I have always been interested in the science of cooking. Most times when we cook we add ingredients to the recipe not knowing why it is done. Asking ‘WHY’ something happens when you add an ingredient and understanding the science may or may not improve your cooking but for me it is a learning experience. I had completed a Coursera course called ‘Science of Gastronomy’ through Hong Kong University which was a free course and very interesting. There is an MIT EDX course on Food Fermentation- The Science of Cooking going on right now which is discussing the roles of microbes in food. If you are interested also get the book series- What Einstein Told His Cook- Kitchen Science Explained. I am also now reading Masala Lab – The Science of Indian Cooking by Krish Ashok. These tips are either from these books or information I learned over time from other books, the internet, or discussing this with my scientist husband. I am hoping to write more on this over the year and as I learn more.
I learned about pH scale in high school and college and I don’t think we were taught real world applications. As a parent, who always tried to answer every ‘why’, this was pre-google days and later as a teacher always encouraging students to ask questions and finding out if I do not know the answer has made me also wonder and learn. Teaching pH to my 5th graders made me learn more about it too. Knowing this, helps me problem solve if my food is too salty or sour.
Today pH is also spoken a lot about in the new alkaline diet. Ayurveda has been talking about this for a long time. Outside the kitchen, gardeners are interested in the pH of the soil which is very important for certain plants.
If you want a fun activity, to make pH indicators, with young children, here is a link using red cabbage. We did this at school and the kids loved it. We used spray bottles with soap and other ingredients and made tye and dye.
The image above is a pH scale that explains which food is acidic, neutral or basic. pH is a quantitative measurement of the acidity or basicity of liquids. This is a basic definition of pH. If you want more information, here is Khan academy explaining pH https://www.khanacademy.org/science/biology/water-acids-and-bases/acids-bases-and-ph/a/acids-bases-ph-and-bufffers
Some ingredients which are not part of the table:
- vinegar pH 2.0
- honey pH 3.9 (did not realize that)
- wine pH 4.0 – Wine will fall between vinegar and tomatoes in acidity
- buttermilk and yogurt pH 4.4
- cheese pH 4.4 to 6.8
- natural cocoa pH 5.6
So why do we need to know about pH when we cook? Most of us have learned from experience, parents, and maybe our grandmothers, to add something to neutralize something else. For example, if something is salty, you would add more water or add a potato to absorb the salt. If you are making tomato sauce or rasam and have added too much vinegar or tamarind and need to reduce the acid, we know we could dilute it with water or add something spicy to it. Would you add spices like chilies to it? You could add cream or coconut milk to reduce the acidity but what if you did not want the creamy element to the dish? Why would you add cream? The fat in the cream cuts the acidity.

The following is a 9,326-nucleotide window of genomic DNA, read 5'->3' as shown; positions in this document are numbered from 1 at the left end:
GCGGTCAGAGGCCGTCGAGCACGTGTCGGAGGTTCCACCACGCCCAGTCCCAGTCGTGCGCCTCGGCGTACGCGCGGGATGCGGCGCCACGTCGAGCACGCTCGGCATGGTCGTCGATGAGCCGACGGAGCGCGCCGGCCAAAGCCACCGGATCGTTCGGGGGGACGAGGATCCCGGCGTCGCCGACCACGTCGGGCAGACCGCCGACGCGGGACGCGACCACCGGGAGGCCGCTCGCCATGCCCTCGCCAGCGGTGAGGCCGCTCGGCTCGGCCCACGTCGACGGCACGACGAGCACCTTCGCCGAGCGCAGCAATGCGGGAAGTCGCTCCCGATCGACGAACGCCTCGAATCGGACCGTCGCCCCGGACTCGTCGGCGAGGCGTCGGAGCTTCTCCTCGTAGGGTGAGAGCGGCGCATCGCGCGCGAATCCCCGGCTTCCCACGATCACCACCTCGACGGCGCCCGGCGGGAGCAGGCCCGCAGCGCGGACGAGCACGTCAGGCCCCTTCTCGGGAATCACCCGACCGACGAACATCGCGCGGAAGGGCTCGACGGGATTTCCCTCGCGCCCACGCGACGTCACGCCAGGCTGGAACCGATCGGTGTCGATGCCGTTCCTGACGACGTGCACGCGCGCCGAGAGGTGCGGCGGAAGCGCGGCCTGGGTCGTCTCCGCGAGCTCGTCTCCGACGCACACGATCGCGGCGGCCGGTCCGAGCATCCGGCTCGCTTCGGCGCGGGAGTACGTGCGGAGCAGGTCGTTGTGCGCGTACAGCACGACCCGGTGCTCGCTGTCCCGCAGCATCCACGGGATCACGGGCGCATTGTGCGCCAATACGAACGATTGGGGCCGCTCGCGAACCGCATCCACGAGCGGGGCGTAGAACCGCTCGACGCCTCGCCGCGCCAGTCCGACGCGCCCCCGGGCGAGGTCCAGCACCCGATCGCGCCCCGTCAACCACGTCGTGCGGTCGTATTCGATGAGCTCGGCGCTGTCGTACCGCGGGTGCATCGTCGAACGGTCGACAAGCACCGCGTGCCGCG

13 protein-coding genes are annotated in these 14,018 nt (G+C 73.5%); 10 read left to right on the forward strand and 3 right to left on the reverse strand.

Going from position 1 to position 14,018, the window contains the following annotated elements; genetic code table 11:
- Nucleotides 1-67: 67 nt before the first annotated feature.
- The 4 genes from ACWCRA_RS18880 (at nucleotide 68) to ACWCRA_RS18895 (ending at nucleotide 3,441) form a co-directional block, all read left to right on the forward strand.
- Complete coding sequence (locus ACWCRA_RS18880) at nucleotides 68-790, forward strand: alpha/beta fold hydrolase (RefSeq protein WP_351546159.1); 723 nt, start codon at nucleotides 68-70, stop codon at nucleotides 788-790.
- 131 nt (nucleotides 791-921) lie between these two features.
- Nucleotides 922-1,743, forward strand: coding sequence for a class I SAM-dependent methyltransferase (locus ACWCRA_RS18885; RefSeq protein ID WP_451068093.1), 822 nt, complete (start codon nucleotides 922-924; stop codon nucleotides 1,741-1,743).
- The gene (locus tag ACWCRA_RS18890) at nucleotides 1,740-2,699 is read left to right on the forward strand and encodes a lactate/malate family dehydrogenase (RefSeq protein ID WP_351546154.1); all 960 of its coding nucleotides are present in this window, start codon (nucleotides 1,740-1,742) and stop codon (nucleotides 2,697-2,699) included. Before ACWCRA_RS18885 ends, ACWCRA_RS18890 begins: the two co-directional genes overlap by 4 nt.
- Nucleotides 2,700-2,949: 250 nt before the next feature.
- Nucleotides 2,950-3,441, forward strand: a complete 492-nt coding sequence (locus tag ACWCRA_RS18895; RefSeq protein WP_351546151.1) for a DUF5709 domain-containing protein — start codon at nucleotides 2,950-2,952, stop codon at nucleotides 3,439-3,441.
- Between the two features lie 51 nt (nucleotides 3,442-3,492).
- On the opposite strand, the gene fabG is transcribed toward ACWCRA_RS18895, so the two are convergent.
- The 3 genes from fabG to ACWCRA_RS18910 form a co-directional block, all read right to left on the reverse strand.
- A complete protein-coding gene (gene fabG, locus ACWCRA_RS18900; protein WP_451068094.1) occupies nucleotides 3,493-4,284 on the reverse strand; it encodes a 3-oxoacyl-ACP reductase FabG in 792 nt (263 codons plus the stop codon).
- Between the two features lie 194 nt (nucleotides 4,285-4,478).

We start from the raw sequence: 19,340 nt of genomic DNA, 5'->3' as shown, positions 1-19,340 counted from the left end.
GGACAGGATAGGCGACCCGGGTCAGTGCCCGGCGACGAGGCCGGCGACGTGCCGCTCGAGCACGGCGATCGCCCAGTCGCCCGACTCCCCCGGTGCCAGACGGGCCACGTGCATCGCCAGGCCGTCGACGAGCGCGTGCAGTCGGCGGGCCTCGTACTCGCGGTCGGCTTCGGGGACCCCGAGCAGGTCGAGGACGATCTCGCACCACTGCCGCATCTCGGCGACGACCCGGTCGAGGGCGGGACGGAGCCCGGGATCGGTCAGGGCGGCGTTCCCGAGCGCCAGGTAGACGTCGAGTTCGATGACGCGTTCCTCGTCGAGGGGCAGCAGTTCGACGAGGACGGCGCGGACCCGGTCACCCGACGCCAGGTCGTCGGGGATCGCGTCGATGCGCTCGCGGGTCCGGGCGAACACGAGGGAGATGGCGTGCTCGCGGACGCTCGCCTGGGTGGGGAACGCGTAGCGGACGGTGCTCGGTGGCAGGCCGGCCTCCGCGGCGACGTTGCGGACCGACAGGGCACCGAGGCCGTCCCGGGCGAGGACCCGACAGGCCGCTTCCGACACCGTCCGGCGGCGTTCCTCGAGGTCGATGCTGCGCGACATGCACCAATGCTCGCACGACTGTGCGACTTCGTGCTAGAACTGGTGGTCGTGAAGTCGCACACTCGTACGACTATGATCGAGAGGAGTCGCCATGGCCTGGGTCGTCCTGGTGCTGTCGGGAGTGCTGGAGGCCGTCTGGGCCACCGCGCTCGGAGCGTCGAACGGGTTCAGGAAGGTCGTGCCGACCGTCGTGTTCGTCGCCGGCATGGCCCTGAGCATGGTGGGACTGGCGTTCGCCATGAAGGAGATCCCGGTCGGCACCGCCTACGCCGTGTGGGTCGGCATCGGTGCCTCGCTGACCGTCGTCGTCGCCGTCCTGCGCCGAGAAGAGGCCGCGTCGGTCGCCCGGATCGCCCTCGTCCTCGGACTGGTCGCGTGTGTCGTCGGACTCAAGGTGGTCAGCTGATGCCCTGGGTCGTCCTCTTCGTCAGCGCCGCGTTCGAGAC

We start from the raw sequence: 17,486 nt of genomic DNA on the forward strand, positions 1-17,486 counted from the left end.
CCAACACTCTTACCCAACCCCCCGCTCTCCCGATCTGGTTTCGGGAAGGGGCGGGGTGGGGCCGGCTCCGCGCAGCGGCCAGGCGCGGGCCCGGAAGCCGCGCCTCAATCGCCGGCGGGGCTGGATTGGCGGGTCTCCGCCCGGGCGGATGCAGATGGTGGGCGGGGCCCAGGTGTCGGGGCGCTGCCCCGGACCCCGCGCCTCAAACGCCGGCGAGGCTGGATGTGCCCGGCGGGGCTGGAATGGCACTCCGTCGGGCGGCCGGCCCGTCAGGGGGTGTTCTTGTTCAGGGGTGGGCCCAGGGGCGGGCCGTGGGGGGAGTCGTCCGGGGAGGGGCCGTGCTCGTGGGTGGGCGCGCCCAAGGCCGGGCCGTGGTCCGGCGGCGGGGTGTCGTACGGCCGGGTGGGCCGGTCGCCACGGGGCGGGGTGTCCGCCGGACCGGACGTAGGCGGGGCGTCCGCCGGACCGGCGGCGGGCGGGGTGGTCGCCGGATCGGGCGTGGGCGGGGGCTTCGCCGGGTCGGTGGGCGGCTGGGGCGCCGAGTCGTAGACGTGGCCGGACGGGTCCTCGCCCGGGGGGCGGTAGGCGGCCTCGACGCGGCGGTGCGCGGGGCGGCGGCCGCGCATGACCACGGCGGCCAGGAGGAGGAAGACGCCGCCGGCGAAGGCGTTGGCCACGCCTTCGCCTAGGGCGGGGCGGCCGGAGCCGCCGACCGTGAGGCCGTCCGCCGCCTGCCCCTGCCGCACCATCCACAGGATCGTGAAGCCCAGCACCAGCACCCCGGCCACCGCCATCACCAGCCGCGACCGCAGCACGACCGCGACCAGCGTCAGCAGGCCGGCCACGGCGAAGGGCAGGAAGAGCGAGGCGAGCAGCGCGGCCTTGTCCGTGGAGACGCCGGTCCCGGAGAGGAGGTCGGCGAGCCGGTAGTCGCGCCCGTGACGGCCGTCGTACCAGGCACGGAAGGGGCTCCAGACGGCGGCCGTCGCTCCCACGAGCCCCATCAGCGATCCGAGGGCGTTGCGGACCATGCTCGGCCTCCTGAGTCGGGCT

I was recently making tomato sauce and it was very acidic. I learned from a discussion my son, husband and I were having as to what to add to reduce the acidity. It was a long discussion on acids and bases and what could be added to neutralize the acid. We decided that adding baking soda helps if food is very acidic. I had never thought of adding baking soda as baking soda usually has a bad rap. Lo and behold, added a pinch of soda and it really helped. Why did it help? Knowing the science behind it helps. If you look at the pH scale, you will see that tomatoes are acidic. So, to reduce the acid, you will have to add something basic, which is baking soda.
When we cook dried garbanzo beans (chickpeas), we usually soak the beans for 8 hours. We have been told to add a pinch of baking soda to the water when cooking the beans and from experience, we know that it cooks faster. Do you know why? My friend in college who is from Punjab introduced me to the idea of adding a teabag to the beans while cooking. It gives a beautiful dark brown color and I thought that was the reason until I read Masala Lab. In the book, Krish Ashok explains that by adding baking soda, the soda reacts with the pectin in the skin of the beans and breaks it down faster, and cooks faster. Tea is slightly acidic and soda is basic, so the tea (acid) also neutralizes all the unused baking soda (base). Isn’t that interesting?
Here are some ways to use acid to make food taste/look better:
- Enhance your dishes with acid. A dash of lemon juice or vinegar always perks up a dish. Adding some balsamic vinegar to tomato sauce brings it to a different level
- Adding lemon juice on cut avocado, banana or cut apples reduce oxidation (by reducing the pH on the cut surface and slowing down the chemical reaction) and avoid discoloration
- Adding cream, cheese (dairy) which is slightly acidic adds a rich flavor
- Adding some yogurt in some water while cutting vegetable and storing till cooking time like potatoes and raw plantain reduces discoloration
- Fermenting food increases the acidity in the fermented food. Why? Fermentation is a natural process through which beneficial microorganisms like yeast and bacteria convert carbohydrates — such as starch and sugar — into alcohol or acids making food more nutritious and preserving it so people can store it for longer periods of time without it spoiling.
- A pinch of sugar reduces the acidity of the food
- A pinch (or more depending on the acidity) of baking soda reduces acidity in the food
Do you have more tips to add. Please do let me know by commenting. Please share for more ‘why’ questions.